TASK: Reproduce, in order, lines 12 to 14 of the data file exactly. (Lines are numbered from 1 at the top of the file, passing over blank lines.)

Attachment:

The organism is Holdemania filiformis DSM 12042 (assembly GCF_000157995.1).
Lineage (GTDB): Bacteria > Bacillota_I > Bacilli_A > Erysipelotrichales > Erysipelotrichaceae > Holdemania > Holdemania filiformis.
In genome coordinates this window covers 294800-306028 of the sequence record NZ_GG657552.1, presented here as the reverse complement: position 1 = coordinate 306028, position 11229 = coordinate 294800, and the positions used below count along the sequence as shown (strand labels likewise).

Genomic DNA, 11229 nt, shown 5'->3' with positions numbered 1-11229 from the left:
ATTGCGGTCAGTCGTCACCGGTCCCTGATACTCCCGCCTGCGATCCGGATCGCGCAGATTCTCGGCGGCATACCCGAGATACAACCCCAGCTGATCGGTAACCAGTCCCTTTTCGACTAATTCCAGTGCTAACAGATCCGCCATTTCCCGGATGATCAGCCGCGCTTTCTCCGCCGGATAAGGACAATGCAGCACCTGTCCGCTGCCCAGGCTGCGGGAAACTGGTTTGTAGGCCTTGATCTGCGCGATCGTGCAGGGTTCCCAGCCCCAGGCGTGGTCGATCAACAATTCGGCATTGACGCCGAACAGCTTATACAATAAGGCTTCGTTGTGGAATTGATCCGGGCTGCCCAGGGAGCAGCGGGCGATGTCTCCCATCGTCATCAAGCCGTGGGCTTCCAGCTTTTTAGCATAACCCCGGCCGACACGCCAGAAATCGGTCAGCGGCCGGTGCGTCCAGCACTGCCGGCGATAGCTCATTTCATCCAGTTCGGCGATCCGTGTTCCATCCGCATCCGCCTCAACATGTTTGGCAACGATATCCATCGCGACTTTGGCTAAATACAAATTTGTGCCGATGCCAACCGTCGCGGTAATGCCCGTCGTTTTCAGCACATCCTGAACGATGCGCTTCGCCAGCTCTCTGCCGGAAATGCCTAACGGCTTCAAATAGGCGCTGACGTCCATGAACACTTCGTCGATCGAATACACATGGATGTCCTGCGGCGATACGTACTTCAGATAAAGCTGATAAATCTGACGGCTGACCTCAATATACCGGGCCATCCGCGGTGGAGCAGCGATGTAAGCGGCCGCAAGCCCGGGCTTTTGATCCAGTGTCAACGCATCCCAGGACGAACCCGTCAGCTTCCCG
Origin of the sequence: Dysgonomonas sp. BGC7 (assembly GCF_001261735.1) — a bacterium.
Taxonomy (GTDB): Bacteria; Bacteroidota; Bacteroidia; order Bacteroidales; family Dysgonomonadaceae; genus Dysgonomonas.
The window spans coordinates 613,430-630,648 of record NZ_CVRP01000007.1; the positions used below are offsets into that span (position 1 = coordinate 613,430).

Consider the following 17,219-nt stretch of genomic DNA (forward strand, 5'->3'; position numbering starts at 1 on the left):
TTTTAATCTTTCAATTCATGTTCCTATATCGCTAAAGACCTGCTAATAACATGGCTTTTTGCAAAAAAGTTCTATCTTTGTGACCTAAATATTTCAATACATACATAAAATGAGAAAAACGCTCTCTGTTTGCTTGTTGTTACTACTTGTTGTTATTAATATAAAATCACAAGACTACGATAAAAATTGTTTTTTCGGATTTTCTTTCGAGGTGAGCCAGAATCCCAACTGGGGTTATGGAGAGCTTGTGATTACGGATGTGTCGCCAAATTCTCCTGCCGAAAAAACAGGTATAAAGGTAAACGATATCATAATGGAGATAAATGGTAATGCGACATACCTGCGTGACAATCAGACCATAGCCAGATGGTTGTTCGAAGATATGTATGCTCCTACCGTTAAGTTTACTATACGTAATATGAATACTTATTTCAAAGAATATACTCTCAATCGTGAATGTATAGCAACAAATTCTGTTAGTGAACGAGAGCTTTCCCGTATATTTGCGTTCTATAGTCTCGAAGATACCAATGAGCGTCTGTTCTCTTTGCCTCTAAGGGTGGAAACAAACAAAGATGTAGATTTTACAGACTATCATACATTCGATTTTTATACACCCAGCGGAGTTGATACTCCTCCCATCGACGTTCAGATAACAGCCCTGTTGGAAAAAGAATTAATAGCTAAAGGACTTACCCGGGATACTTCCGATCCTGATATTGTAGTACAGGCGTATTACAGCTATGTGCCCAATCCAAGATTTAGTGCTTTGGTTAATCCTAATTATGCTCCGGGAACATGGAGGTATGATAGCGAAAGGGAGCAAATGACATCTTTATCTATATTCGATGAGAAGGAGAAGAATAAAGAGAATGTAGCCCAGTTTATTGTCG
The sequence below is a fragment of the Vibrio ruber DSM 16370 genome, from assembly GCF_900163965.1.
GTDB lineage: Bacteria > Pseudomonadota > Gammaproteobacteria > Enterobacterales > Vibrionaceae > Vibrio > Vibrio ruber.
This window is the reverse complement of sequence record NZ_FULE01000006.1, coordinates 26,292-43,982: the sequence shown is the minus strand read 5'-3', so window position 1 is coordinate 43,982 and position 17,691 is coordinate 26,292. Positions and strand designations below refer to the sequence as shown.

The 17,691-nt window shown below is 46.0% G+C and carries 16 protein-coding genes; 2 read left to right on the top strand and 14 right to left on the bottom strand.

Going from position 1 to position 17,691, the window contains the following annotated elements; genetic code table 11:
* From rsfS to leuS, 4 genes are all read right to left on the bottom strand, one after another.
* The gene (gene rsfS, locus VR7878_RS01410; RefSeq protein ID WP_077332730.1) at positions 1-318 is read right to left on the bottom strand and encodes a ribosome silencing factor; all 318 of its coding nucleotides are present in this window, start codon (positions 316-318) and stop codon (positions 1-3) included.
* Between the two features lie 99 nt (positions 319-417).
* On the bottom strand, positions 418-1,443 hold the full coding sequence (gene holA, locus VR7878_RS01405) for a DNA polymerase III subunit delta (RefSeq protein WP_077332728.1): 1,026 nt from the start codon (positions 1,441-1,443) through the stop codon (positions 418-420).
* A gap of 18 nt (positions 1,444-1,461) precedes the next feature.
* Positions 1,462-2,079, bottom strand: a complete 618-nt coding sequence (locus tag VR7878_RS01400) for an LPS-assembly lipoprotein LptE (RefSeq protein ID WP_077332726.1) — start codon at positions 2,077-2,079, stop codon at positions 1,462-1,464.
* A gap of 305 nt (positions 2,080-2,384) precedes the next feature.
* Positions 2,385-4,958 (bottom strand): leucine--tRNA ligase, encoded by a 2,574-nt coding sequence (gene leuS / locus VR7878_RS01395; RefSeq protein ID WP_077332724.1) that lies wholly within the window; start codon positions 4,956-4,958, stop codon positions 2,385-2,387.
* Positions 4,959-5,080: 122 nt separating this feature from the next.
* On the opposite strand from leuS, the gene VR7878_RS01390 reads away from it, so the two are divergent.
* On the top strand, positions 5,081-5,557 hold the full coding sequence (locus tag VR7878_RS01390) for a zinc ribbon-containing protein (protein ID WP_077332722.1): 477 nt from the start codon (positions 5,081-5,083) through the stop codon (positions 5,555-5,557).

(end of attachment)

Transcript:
GTDB lineage: Bacteria > Pseudomonadota > Gammaproteobacteria > Enterobacterales > Vibrionaceae > Vibrio > Vibrio ruber.
This window is the reverse complement of sequence record NZ_FULE01000006.1, coordinates 26,292-43,982: the sequence shown is the minus strand read 5'-3', so window position 1 is coordinate 43,982 and position 17,691 is coordinate 26,292. Positions and strand designations below refer to the sequence as shown.

The 17,691-nt window shown below is 46.0% G+C and carries 16 protein-coding genes; 2 read left to right on the top strand and 14 right to left on the bottom strand.